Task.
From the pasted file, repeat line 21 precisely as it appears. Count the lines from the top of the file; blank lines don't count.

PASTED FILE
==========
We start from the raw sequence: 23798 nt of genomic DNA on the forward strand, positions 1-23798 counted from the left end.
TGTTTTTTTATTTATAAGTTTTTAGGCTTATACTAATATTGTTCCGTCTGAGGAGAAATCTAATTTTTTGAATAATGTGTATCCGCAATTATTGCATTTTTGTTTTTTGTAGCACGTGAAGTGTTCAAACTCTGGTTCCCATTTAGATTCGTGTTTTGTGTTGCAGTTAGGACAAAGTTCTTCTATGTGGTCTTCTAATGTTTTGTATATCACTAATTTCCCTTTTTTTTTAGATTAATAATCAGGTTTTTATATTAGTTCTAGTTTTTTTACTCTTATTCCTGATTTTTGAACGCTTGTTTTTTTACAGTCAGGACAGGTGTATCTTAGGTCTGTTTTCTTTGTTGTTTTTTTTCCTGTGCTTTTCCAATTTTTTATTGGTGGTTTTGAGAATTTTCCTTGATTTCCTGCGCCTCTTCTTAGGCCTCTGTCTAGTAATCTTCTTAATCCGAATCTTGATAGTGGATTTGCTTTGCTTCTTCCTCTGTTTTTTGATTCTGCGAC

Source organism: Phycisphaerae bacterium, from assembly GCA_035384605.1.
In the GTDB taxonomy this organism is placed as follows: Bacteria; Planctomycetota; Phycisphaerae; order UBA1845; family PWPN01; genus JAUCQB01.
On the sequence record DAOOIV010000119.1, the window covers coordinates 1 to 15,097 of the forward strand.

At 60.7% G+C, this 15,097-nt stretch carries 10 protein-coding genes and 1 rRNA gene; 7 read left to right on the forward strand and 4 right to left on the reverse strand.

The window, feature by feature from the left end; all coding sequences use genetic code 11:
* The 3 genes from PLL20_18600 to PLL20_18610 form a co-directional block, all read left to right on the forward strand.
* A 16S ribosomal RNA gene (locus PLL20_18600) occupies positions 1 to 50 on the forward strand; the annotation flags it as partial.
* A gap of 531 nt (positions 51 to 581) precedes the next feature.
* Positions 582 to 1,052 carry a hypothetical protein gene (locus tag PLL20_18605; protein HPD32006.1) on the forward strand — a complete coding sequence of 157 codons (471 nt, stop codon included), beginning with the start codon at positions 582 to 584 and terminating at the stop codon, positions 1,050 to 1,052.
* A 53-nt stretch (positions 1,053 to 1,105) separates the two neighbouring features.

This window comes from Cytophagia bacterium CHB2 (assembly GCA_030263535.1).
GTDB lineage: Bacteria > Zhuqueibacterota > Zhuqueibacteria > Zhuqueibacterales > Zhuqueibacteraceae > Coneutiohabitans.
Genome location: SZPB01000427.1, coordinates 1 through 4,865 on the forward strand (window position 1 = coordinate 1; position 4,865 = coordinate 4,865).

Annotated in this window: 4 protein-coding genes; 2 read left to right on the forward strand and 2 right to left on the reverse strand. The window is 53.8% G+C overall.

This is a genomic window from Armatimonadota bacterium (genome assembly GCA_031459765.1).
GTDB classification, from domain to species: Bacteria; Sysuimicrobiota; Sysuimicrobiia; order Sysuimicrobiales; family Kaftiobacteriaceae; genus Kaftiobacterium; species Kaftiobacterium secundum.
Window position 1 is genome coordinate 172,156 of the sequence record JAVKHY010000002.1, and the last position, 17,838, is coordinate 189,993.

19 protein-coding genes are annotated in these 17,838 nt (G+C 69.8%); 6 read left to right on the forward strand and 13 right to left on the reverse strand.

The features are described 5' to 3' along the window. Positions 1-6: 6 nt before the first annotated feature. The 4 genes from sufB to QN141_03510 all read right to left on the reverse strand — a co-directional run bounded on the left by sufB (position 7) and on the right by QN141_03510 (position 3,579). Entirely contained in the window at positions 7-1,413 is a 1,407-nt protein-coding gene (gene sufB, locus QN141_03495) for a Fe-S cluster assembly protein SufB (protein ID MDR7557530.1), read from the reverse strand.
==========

The features are described 5' to 3' along the window. Positions 1-6: 6 nt before the first annotated feature. The 4 genes from sufB to QN141_03510 all read right to left on the reverse strand — a co-directional run bounded on the left by sufB (position 7) and on the right by QN141_03510 (position 3,579). Entirely contained in the window at positions 7-1,413 is a 1,407-nt protein-coding gene (gene sufB, locus QN141_03495) for a Fe-S cluster assembly protein SufB (protein ID MDR7557530.1), read from the reverse strand.